His government does not have a Facebook page. And Mr Kumar says he has no interest in tweeting. "What is the meaning of Twitter?" he asked reporters this morning in considerably more than 140 characters. "It's chi chi che che... basically, the noise of birds tweeting. Let them do that every morning."
Mr Kumar's disdain for Twitter is in sharp contrast to his political rival, Narendra Modi, widely expected to land the opposition's prime ministerial nomination. Mr Modi tweets often, promoting his government's policies and often attacking the central government or its leaders like Prime Minister Manmohan Singh. He has more than 2 million followers.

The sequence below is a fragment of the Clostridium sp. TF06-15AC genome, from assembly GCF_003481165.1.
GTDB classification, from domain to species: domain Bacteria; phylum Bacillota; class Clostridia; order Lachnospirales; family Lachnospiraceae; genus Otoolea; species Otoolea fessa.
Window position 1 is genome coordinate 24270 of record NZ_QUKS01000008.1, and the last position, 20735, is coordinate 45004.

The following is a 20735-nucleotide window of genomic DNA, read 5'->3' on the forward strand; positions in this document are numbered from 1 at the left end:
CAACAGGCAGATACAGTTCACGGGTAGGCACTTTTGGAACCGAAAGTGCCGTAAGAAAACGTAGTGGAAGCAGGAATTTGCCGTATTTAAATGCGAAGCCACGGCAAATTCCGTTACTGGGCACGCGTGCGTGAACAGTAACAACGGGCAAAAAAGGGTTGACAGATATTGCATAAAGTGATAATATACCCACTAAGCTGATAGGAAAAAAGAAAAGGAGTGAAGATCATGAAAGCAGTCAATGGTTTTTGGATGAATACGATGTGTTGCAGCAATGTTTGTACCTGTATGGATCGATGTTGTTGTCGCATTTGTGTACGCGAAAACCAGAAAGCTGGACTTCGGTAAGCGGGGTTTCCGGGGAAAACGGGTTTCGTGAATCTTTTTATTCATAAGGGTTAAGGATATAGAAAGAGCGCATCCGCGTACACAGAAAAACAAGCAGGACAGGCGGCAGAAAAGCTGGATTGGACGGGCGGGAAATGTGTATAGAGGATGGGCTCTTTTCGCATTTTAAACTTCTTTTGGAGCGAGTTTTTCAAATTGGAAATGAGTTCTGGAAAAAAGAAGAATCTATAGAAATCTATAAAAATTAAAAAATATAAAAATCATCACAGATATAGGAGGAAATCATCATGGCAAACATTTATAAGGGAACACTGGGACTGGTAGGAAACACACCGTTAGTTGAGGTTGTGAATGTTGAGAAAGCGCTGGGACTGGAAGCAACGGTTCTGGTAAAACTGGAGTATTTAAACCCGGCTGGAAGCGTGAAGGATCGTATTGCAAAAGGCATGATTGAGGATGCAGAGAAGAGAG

In a barely-concealed swipe at him, Mr Kumar said, "Some leaders through excessive tweeting have turned it into a jarring sound. They seem to have no other work in a day than to make political statements for the media. Twitter serves actors who can't access their fans. Politicians should be able to connect with the people every day."
Mr Kumar ended a 17-year coalition with Mr Modi's party, the BJP, in June this year. For months, as the BJP manoeuvred its way towards promoting Mr Modi to a national leading role, the Bihar Chief Minister warned publicly that he was being forced to reconsider the political partnership.
Like Mr Modi's other detractors, Mr Kumar and his party, the Janata Dal United, accuse the BJP leader of not doing enough to stop hundreds of Muslims from being killed in communal riots in Gujarat in 2002 during his first term as the state's chief minister.
The BJP and Mr Modi have rejected those allegations.
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